View of marijuana plant at a medical marijuana growing operation in Washington, D.C., on Sept. 7, 2016. (Linda Davidson/The Washington Post)

Maryland medical cannabis regulators plan to hire a diversity consultant in an attempt to quell a firestorm of criticism over the underrepresentation of African Americans in the businesses pre-approved to grow marijuana.

The Maryland Medical Cannabis Commission announced the plans at a meeting Monday, where it also awarded 102 preliminary licenses to open medical marijuana dispensaries across the state and near marijuana growing sites. The identities of those companies will not be revealed until Dec. 9, pending initial vetting.

The commission did not give extra weight to minority-owned marijuana business applicants, citing advice from the attorney general’s office questioning the constitutionality of racial preferences. Attorney General Brian E. Frosh (D) has since said those preferences could be justified if studies of similar industries, such as drug manufacturing, found racial disparities.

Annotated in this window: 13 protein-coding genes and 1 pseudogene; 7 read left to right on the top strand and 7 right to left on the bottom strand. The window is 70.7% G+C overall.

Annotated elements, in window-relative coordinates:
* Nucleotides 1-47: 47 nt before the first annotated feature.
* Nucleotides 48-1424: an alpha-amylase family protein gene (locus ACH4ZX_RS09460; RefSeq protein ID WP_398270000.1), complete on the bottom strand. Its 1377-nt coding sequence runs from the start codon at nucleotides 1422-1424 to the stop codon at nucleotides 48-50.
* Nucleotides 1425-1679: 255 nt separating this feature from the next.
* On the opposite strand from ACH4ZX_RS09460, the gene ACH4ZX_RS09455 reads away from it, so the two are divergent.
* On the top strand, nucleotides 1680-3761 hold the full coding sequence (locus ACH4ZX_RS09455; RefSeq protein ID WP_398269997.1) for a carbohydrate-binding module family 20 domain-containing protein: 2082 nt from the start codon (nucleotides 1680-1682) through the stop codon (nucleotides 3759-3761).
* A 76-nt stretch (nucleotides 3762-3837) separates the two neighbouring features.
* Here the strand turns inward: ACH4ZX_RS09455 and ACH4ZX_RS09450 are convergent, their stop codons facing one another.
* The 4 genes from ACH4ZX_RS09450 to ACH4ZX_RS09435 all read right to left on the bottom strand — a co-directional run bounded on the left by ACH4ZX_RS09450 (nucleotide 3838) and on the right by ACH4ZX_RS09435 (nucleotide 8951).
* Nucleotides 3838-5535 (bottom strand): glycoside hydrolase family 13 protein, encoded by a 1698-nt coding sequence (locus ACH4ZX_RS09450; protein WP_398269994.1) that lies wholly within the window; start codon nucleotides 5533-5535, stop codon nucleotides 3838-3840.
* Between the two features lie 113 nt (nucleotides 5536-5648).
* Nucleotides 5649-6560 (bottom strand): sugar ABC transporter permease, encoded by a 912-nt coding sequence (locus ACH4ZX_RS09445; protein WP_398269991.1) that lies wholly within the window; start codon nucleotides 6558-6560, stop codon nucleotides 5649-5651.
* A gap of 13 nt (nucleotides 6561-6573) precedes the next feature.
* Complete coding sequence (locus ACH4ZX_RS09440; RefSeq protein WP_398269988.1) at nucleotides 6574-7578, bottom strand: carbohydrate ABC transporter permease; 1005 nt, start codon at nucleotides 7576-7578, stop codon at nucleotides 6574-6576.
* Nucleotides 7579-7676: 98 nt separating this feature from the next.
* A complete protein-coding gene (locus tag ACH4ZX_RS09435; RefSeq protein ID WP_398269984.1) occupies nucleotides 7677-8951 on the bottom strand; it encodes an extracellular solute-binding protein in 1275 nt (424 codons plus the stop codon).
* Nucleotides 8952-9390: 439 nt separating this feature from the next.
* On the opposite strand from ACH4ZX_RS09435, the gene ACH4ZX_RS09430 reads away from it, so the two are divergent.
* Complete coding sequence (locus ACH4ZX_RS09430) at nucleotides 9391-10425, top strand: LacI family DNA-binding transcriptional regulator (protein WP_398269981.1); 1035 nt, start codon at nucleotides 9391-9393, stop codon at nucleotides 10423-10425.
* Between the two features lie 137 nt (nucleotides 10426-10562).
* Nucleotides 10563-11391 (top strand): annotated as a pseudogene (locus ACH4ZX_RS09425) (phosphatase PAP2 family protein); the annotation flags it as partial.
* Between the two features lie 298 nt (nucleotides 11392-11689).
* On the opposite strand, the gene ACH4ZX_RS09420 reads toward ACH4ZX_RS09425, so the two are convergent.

Commission spokeswoman Vanessa Lyon said the diversity consultant will advise cannabis regulators on whether to conduct a disparity study and on working with minority-owned businesses.

The commission has also asked pre-approved marijuana growers and processors, as well as dispensary applicants, to voluntarily provide gender and racial breakdowns of their owners, investors and employees. Lyon said the commission will also request comprehensive diversity plans from each company.

But the leader of the Legislative Black Caucus of Maryland said these efforts are too little, too late.

Del. Cheryl D. Glenn (D-Baltimore) is pushing for the commission to rescind the licenses they have awarded and restart the process, this time taking into account the racial makeup of the ownership teams of prospective growers.

She and fellow African American lawmakers are meeting Dec. 7 to commit to emergency legislation to attempt to diversify the burgeoning and potentially lucrative industry.